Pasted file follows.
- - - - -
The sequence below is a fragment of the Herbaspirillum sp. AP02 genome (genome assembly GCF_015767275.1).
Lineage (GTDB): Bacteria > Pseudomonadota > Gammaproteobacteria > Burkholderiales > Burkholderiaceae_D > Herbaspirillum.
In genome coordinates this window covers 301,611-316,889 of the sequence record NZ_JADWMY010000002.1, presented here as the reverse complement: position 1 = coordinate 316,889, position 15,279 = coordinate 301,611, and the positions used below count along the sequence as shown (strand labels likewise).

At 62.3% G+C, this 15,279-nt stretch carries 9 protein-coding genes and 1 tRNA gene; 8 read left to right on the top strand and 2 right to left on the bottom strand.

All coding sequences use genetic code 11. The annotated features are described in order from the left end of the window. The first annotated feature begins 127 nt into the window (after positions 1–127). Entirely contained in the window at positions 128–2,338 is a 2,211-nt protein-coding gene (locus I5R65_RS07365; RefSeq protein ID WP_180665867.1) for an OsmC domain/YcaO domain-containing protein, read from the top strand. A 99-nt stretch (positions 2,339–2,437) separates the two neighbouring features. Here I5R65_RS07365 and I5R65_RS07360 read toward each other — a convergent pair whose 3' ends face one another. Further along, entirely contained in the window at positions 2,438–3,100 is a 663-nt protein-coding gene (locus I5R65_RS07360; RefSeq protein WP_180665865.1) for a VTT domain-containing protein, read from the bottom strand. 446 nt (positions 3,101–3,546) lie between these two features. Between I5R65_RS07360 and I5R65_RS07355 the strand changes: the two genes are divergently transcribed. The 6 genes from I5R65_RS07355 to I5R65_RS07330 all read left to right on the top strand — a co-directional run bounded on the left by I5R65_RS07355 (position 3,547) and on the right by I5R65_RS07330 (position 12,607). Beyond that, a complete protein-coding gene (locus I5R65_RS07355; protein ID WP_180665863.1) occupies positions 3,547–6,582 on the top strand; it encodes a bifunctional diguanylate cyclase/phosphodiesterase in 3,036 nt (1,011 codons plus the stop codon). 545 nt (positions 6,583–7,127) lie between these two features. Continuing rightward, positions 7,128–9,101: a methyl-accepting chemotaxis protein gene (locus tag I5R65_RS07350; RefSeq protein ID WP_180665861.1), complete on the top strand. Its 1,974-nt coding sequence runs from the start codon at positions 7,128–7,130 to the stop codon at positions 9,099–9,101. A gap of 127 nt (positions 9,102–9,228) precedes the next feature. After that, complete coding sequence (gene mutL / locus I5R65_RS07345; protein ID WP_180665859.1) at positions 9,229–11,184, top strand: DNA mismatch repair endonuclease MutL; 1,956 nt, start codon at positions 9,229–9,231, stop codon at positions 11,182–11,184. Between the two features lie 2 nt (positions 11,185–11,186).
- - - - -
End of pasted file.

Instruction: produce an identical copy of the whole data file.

The sequence below is a fragment of the Herbaspirillum sp. AP02 genome (genome assembly GCF_015767275.1).
Lineage (GTDB): Bacteria > Pseudomonadota > Gammaproteobacteria > Burkholderiales > Burkholderiaceae_D > Herbaspirillum.
In genome coordinates this window covers 301,611-316,889 of the sequence record NZ_JADWMY010000002.1, presented here as the reverse complement: position 1 = coordinate 316,889, position 15,279 = coordinate 301,611, and the positions used below count along the sequence as shown (strand labels likewise).

At 62.3% G+C, this 15,279-nt stretch carries 9 protein-coding genes and 1 tRNA gene; 8 read left to right on the top strand and 2 right to left on the bottom strand.

All coding sequences use genetic code 11. The annotated features are described in order from the left end of the window. The first annotated feature begins 127 nt into the window (after positions 1–127). Entirely contained in the window at positions 128–2,338 is a 2,211-nt protein-coding gene (locus I5R65_RS07365; RefSeq protein ID WP_180665867.1) for an OsmC domain/YcaO domain-containing protein, read from the top strand. A 99-nt stretch (positions 2,339–2,437) separates the two neighbouring features. Here I5R65_RS07365 and I5R65_RS07360 read toward each other — a convergent pair whose 3' ends face one another. Further along, entirely contained in the window at positions 2,438–3,100 is a 663-nt protein-coding gene (locus I5R65_RS07360; RefSeq protein WP_180665865.1) for a VTT domain-containing protein, read from the bottom strand. 446 nt (positions 3,101–3,546) lie between these two features. Between I5R65_RS07360 and I5R65_RS07355 the strand changes: the two genes are divergently transcribed. The 6 genes from I5R65_RS07355 to I5R65_RS07330 all read left to right on the top strand — a co-directional run bounded on the left by I5R65_RS07355 (position 3,547) and on the right by I5R65_RS07330 (position 12,607). Beyond that, a complete protein-coding gene (locus I5R65_RS07355; protein ID WP_180665863.1) occupies positions 3,547–6,582 on the top strand; it encodes a bifunctional diguanylate cyclase/phosphodiesterase in 3,036 nt (1,011 codons plus the stop codon). 545 nt (positions 6,583–7,127) lie between these two features. Continuing rightward, positions 7,128–9,101: a methyl-accepting chemotaxis protein gene (locus tag I5R65_RS07350; RefSeq protein ID WP_180665861.1), complete on the top strand. Its 1,974-nt coding sequence runs from the start codon at positions 7,128–7,130 to the stop codon at positions 9,099–9,101. A gap of 127 nt (positions 9,102–9,228) precedes the next feature. After that, complete coding sequence (gene mutL / locus I5R65_RS07345; protein ID WP_180665859.1) at positions 9,229–11,184, top strand: DNA mismatch repair endonuclease MutL; 1,956 nt, start codon at positions 9,229–9,231, stop codon at positions 11,182–11,184. Between the two features lie 2 nt (positions 11,185–11,186).